Coronavirus is causing unprecedented disruption to everyday life and is already having a huge impact on startups and small businesses. These are some of the measures that have changed in light of the pandemic and a reminder of some of the rights employees should know about.
Time off for childcare
Schools are closing around the country and employees are entitled to take unpaid time off work to help a dependent in an emergency. The government says that this applies if a child’s school has closed because of coronavirus, or if a dependent needs to go into isolation or into hospital. (A dependent is usually a partner, spouse, child, grandchild or parent).
There is no statutory right to pay in this time, although some workplace policies will differ on this and offer pay – it’s best to check the details of a job contract.
Lay-offs and short-time working
Employers who don’t want to resort to redundancy might resort to lay-offs or short-time working – in other words, reducing contracted hours or temporarily closing down the business.
This can only happen where employees agree to the measures, and/or their contracts provide for this situation. If this isn’t the case then employers will need to pay their staff for this time.
Employers can tell staff to take annual leave to cover this time, but they have to do so at least twice as many days before the amount of days they need staff to take off. For example, if they need staff to take a week, they must tell them about it two weeks in advance.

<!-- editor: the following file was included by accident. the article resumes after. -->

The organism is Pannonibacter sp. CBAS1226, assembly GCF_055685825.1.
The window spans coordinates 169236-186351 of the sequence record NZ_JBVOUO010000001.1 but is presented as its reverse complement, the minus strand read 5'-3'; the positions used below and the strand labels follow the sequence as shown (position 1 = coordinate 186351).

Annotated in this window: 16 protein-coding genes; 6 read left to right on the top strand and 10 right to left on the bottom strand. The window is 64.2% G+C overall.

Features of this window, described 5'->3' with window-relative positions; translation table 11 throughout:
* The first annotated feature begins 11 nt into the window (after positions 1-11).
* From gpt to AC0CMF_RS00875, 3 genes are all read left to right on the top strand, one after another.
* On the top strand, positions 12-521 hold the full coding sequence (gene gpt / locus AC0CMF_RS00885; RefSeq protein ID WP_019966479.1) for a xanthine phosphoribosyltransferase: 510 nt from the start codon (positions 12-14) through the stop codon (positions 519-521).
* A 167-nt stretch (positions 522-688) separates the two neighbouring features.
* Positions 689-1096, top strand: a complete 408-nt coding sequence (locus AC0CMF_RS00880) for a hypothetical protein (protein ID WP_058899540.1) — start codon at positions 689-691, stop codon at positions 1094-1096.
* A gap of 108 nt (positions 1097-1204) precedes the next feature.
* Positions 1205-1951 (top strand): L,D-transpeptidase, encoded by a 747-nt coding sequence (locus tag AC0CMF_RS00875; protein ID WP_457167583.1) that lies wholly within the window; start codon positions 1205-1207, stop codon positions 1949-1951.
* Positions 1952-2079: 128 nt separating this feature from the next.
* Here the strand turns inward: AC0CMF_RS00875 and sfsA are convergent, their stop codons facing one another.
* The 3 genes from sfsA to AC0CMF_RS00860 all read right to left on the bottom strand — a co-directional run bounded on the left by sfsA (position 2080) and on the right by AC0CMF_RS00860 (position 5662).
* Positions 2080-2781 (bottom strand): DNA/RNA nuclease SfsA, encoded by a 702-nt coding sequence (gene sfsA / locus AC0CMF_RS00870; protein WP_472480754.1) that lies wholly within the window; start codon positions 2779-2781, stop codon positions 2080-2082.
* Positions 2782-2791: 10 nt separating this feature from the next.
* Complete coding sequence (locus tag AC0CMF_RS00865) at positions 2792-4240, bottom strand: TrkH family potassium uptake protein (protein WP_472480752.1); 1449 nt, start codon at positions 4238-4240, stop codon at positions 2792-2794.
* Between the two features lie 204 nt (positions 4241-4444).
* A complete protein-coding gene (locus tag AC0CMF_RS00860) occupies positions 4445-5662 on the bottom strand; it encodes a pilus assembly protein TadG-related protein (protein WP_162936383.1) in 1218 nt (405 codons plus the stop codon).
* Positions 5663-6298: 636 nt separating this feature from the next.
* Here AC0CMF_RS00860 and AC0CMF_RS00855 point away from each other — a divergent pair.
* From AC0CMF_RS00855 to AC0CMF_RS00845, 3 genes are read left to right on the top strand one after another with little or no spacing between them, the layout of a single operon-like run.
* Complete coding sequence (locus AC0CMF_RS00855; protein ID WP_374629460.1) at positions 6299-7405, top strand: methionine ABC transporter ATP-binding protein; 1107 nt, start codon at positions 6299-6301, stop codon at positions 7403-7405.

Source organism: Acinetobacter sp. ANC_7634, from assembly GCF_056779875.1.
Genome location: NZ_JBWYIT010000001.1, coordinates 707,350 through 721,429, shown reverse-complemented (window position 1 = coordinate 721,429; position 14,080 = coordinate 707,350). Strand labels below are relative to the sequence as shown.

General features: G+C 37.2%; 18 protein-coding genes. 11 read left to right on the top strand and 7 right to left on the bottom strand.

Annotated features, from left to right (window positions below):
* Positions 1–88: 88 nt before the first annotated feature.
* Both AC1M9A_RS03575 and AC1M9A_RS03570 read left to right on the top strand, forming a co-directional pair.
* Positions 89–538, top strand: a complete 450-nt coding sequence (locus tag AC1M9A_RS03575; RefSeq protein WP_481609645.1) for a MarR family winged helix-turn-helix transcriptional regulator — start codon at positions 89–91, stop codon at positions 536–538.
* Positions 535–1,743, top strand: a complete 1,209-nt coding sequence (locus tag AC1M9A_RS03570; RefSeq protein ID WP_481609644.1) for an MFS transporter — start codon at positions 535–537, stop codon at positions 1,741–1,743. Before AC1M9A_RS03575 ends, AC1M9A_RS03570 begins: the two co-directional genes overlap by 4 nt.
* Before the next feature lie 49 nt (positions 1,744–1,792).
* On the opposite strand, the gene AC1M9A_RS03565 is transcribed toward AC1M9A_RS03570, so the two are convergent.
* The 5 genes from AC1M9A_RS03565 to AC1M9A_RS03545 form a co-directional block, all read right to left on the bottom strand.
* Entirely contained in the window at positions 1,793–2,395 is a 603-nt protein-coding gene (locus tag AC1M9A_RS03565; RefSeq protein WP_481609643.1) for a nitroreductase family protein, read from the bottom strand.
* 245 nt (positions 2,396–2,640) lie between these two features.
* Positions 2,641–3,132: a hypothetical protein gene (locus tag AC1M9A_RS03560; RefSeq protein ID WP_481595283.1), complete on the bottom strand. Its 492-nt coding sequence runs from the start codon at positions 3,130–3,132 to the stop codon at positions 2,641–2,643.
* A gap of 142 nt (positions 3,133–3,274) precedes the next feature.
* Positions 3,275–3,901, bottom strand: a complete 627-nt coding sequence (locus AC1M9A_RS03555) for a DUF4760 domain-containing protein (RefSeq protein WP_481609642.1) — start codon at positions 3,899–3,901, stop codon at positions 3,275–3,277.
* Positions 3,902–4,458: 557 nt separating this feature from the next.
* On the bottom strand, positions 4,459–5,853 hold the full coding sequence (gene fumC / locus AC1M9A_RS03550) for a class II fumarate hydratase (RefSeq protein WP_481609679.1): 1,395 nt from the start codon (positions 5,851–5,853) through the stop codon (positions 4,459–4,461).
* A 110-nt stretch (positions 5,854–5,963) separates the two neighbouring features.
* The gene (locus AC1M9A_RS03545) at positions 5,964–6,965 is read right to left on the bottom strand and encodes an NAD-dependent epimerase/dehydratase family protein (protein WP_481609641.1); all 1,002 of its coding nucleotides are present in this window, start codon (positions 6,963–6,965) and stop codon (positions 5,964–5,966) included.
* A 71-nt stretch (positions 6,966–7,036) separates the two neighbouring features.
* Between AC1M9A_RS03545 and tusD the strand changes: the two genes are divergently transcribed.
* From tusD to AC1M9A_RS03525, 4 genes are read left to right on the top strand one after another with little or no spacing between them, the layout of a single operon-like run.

Sick pay: the new SSP rules
Employers have to ensure the health and safety of the people who work for them. The Federation of Small Businesses (FSB) advises that if an employee comes into work while displaying symptoms of coronavirus, their employer has the right to require them to self-isolate for a week.
Whether they choose to isolate or are required to by their employer, if they cannot do their normal work while they isolate then employees have the right to claim statutory sick pay (SSP) under the temporary new SSP measures.
If an employee is told to isolate for coronavirus but isn’t actually sick, they can still claim SSP. Similarly, they can also claim SSP if taking time off to care for somebody who is self-isolating for coronavirus. Small businesses can claim these SSP payments back from HMRC.
This doesn’t apply to self-employed people, to some people in the gig economy, or to those earning less than an average £118 a week. In these cases, they can claim Universal Credit and/or contributory Employment and Support Allowance.
Under the new SSP rules for coronavirus, employers should not require an employee to provide a note from their GP.
Disclaimer: This information was correct at time of publication but please check with official sources for the latest updates. None of the information in this article should be treated as financial advice.